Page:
The incubation period of tularaemia ranges from 1-21 days, but is usually 3-5 days. Some patients are completely asymptomatic however when symptoms do occur there are said to be 6 main forms but with a lot of overlap. All start with fevers, headaches, malaise and fatigue.
- Ulceroglandular – the most common form, with a tender ulcer developing at the site of an insect bite and associated localised lymphadenopathy, untreated ulcers can take weeks to heal and cause permanent scarring
- Glandular –similar to ulceroglandular but without the ulcer at the site of the insect bite
- Oculoglandular – occurs when the bacterium is inoculated from contaminated hands through the conjunctiva causing conjunctivitis, bruising, photophobia and corneal ulceration; visual loss is rare but can occur
- Pharyngeal – occurs after ingesting contaminated food or water and is similar to ulceroglandular but the site of the ulceration is the pharynx, and the lymphadenopathy is primarily cervical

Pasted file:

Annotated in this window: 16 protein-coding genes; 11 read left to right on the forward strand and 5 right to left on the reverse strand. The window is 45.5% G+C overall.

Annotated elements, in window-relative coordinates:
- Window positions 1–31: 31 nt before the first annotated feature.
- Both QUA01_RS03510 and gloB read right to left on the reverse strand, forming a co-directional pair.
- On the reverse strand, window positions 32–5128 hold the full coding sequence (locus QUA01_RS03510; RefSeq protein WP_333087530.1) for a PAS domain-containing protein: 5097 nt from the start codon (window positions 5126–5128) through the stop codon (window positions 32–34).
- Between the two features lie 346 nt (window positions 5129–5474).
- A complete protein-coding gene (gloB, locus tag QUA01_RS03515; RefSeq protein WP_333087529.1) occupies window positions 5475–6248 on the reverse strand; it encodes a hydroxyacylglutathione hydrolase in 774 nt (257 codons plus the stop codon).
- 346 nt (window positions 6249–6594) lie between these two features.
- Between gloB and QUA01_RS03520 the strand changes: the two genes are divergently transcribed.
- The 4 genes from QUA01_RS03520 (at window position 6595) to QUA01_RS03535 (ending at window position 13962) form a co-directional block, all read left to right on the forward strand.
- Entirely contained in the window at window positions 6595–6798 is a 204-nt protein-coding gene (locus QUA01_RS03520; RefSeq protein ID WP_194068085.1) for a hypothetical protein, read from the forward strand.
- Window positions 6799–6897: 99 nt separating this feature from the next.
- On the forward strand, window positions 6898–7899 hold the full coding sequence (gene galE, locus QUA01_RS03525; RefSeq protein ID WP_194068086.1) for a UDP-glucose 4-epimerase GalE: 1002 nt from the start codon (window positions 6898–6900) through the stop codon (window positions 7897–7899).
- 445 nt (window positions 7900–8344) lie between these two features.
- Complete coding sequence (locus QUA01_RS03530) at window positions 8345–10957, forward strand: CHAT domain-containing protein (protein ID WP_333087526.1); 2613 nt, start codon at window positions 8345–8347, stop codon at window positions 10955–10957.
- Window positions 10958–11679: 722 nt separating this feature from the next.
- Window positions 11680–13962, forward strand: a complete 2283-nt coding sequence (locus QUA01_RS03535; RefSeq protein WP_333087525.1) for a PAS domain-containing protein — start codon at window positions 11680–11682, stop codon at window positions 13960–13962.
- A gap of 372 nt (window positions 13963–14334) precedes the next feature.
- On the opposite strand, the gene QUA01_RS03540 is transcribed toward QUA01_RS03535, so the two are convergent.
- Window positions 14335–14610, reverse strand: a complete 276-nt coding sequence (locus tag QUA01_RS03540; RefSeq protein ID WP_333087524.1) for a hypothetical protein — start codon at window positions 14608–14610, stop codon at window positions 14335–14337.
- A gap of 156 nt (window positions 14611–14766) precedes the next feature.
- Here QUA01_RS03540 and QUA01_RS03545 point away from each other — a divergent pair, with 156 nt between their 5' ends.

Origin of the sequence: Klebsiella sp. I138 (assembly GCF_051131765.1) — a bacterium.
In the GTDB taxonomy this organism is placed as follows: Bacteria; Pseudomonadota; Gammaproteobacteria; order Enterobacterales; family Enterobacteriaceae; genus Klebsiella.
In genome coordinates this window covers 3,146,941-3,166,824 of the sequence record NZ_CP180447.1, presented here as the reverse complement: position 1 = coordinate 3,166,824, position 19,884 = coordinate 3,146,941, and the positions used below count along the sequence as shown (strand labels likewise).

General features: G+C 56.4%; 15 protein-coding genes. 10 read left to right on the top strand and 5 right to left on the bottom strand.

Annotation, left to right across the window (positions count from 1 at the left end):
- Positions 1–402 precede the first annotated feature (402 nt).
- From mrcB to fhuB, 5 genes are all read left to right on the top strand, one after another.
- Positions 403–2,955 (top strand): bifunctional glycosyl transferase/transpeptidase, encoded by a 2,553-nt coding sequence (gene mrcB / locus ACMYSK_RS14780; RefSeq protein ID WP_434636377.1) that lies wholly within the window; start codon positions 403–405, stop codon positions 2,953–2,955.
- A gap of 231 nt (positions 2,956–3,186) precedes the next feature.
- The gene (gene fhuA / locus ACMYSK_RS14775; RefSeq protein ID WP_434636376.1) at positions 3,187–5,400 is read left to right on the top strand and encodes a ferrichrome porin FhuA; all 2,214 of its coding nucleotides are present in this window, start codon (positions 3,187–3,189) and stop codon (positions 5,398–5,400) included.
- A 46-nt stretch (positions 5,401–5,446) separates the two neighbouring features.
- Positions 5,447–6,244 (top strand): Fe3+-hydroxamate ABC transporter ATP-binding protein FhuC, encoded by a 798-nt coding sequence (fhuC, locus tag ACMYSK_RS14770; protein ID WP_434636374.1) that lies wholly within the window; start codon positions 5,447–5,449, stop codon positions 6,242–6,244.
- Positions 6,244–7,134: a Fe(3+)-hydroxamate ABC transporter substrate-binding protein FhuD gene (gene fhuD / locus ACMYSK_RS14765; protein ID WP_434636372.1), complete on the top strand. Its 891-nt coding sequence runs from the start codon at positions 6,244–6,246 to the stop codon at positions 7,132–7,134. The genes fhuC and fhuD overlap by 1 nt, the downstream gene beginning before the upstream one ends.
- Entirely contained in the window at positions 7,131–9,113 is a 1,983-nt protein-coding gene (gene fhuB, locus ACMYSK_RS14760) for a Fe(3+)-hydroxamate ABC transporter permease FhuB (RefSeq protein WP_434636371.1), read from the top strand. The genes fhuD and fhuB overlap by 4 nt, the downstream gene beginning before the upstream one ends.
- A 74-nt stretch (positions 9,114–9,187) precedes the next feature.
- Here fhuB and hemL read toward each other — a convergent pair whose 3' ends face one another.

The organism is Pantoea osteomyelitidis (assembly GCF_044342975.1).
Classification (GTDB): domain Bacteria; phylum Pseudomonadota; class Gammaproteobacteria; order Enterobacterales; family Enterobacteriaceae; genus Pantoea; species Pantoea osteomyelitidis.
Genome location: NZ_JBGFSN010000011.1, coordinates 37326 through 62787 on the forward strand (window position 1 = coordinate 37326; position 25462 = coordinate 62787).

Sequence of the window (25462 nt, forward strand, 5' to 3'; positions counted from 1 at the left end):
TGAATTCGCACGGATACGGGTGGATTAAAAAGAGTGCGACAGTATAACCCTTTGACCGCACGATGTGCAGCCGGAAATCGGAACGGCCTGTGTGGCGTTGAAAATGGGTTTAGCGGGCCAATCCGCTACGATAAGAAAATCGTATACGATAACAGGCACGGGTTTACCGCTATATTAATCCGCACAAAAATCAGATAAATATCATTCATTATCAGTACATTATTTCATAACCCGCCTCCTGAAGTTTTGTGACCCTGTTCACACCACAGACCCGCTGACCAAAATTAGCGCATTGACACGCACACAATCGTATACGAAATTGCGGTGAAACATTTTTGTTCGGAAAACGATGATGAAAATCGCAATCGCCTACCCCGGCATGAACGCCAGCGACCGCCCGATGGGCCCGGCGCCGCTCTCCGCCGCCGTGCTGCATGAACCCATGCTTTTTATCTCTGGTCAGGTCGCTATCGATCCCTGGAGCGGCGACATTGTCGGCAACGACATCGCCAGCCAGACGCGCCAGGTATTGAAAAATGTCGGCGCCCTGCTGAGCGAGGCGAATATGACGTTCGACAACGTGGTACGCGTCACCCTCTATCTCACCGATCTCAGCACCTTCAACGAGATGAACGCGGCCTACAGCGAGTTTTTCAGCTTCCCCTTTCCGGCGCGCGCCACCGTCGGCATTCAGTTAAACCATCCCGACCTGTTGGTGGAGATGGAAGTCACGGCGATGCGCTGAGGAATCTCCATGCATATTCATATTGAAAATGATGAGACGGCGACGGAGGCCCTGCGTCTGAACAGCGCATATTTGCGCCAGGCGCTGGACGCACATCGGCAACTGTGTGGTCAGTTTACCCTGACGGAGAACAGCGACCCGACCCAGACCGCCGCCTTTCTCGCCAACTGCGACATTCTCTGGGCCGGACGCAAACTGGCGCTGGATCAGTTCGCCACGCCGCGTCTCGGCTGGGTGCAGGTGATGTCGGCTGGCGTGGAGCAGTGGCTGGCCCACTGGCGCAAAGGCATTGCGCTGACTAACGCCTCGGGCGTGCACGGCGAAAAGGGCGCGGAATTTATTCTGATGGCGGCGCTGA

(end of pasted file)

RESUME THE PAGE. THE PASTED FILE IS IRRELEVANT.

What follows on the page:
- Typhoidal – can occur with any mode of acquisition, usually in patients with other underlying health problems, who present with sepsis, nausea, vomiting, abdominal pain and cough, which can progress rapidly to death
- Pneumonic – occurs due to direct inhalation or secondary spread in typhoidal tularaemia and is clinically indistinguishable from any other cause of severe community acquired pneumonia
There is no human-to-human spread of tularaemia and so multiple cases of pulmonary tularaemia should raise a concern about the possibility of a deliberate bioterrorist release of the bacterium whilst a common environmental source is being investigated.
Mortality ranges from 2-24% depending on the presentation, the subspecies of F. tularensis and the speed in which treatment is initiated.
How is tularaemia diagnosed?
It is important to consider tularaemia in anyone who has been in an endemic country who presents with one of the classical illnesses above as all specimens sent to the microbiology laboratory should be labelled HIGH RISK and dealt with in a Category 3 biological safety facility to prevent the BMSs from getting tularaemia themselves from handling the bacterium.